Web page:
Putting Passionate People to Work

By Warren Bennis  |  Posted 12-01-2004

In a recent issue of Fortune magazine, Google CEO Eric Schmidt named passion as the success secret that too many businesses fail to cultivate. Talking about innovation, Schmidt observed: "Passion is so often forgotten by management. Passion motivates more than money—that should be inscribed on every board room."

Schmidt is right, but most organizations, especially large, established ones, are wary of passion. As much as organizations treasure the employee who stays late to finish a project, they are uneasy about the employee who works all night, with no thought to food, sleep or the fate of his or her pets. I exaggerate, but not by much. Passion is a force of nature, and most managers are more comfortable with such mundane, low-voltage virtues as persistence and commitment, which appear easier to control and channel. So why should "Passion motivates more than money" be inscribed somewhere in every organization? Because passion has the power to energize and transform organizations, for both their leaders and their followers.

The first clues as to why are etymological. Passion derives from the Latin verb, pati (to suffer). The original Latin noun passio referred to the suffering of Christ. From the start, passion was never seen as pointless or entirely personal. It is transformational and redemptive, producing something of enormous value. The spirit that drove Marie and Pierre Curie to do the backbreaking physical work associated with extracting radium from pitchblende was passion in that sense.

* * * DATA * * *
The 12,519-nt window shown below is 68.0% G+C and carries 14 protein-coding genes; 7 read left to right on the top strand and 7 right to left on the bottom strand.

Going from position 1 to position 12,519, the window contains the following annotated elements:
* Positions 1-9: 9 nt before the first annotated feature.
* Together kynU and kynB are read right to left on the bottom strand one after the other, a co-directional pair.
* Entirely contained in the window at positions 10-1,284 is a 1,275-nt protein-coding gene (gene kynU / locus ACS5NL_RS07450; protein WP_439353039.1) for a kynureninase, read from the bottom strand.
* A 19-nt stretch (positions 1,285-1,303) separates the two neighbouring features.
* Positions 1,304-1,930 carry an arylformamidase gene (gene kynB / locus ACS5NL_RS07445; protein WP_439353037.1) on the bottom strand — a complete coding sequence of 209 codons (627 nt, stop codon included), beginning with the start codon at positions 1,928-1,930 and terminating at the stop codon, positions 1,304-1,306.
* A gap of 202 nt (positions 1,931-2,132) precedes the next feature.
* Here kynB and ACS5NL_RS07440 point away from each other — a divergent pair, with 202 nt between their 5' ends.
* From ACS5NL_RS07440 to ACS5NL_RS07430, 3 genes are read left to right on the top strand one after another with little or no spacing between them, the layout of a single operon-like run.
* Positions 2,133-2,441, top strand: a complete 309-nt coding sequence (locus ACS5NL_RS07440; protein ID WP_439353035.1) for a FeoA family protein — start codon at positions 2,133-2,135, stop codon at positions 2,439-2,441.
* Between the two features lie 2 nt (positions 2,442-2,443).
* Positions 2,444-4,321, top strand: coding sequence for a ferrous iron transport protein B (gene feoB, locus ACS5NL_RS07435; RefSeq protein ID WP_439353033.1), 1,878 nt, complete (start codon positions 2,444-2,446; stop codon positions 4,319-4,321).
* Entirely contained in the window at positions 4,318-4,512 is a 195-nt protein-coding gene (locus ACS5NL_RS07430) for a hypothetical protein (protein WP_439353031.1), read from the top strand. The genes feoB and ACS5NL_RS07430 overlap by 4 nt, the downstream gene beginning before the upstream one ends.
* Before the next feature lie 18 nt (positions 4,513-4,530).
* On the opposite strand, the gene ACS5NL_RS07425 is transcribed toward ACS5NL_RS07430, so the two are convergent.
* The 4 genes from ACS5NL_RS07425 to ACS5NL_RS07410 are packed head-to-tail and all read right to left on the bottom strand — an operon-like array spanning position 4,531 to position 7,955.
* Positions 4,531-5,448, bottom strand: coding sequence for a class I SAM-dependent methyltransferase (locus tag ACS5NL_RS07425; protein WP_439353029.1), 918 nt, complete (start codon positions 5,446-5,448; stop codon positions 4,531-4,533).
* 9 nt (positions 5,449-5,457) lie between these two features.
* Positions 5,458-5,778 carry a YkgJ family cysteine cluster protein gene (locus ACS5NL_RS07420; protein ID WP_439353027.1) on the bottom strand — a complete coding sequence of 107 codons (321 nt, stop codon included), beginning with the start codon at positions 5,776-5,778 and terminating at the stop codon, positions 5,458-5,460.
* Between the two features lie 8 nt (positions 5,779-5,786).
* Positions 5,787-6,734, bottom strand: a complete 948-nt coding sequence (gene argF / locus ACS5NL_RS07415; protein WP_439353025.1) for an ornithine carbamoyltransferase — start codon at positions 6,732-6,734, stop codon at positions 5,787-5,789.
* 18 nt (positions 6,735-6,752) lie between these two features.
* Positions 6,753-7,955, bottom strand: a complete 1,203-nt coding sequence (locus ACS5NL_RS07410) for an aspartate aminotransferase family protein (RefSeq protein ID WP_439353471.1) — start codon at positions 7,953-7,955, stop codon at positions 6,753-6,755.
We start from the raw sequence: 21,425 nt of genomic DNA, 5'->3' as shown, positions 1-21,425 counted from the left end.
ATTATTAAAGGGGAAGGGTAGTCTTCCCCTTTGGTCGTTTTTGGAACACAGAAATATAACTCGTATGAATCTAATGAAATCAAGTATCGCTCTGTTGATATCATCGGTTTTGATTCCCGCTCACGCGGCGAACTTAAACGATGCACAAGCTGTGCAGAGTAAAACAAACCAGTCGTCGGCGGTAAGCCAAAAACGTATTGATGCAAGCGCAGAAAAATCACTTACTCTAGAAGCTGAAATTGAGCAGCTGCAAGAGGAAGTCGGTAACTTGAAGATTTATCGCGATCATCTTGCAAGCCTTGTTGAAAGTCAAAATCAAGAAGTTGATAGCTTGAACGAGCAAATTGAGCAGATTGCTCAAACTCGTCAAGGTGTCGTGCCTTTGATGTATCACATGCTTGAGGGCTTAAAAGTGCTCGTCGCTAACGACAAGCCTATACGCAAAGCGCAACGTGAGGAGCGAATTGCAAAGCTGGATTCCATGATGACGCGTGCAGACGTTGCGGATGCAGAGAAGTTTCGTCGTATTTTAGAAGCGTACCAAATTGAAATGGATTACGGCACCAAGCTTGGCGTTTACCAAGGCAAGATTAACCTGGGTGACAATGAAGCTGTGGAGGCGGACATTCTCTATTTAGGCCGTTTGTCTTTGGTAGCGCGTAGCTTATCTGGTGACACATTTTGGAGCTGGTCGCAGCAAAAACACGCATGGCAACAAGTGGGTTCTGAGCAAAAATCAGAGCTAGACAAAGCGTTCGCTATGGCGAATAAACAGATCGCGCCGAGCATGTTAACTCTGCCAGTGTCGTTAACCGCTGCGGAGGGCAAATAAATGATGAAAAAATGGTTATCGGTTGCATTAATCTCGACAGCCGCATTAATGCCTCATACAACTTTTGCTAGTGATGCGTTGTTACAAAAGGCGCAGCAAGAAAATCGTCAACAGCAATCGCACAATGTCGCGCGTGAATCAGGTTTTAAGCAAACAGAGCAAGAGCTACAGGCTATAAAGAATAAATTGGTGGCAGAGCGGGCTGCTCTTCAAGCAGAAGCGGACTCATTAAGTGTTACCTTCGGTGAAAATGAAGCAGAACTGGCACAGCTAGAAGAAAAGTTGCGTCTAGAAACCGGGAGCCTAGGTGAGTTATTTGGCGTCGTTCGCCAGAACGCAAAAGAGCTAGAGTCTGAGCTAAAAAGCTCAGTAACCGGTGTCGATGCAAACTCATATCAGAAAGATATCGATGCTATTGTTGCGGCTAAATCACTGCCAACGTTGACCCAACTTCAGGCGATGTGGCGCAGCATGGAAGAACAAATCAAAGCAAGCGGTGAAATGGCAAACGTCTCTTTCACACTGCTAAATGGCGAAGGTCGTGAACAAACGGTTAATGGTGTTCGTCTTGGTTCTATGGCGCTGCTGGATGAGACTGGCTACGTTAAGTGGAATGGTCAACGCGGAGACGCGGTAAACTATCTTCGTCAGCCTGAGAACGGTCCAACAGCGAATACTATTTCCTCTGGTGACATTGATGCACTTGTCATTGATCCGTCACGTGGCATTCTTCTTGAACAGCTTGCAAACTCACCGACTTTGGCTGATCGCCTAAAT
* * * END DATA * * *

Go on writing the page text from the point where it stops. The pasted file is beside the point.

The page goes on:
Passion's effectiveness in Schmidt's sense of the word—as a motivator—is extensively documented. From the computer-inventing geniuses at Xerox PARC to the wunderkinder at Google, the history of high tech is essentially a tale of passionate individuals who lavished their energy and time on creating a future that only they could see. In the throes of a task they love, people become lost in it, almost drugged by it—a condition of rapt absorption so aptly termed "flow" by Claremont Graduate University psychologist Mihaly Csikszentmihalyi. This highly focused state is one that no manager, no matter how gifted, can impose on an individual. Passion makes it happen.

People who don't experience that kind of intensity live in black-and-white, instead of in color. As a manager, you don't want to hire those who lack passion. You can always teach new hires what they don't know, but you can't teach them how to have fire in their bellies. When Schmidt talks about passion as a motivator, he is really talking about what psychologist and Harvard Business School professor Teresa Amabile, and others, call intrinsic motivation. Passion is what made the legendary Michael Jordan write into his professional contracts that he could play pickup games of basketball whenever he wanted. You know his bosses must have hated the possibility of their golden goose blowing out a knee on some schoolyard basketball court, but they also knew that Jordan's passion for the game was the very thing that made him so extraordinary. We aren't used to strong emotions, including passion, in our everyday interactions, and passion carries with it heightened risk—in Jordan's case the literal risk of injury. But passion also offers the possibility of the rewards that only inspired people working brilliantly can bring to the organization.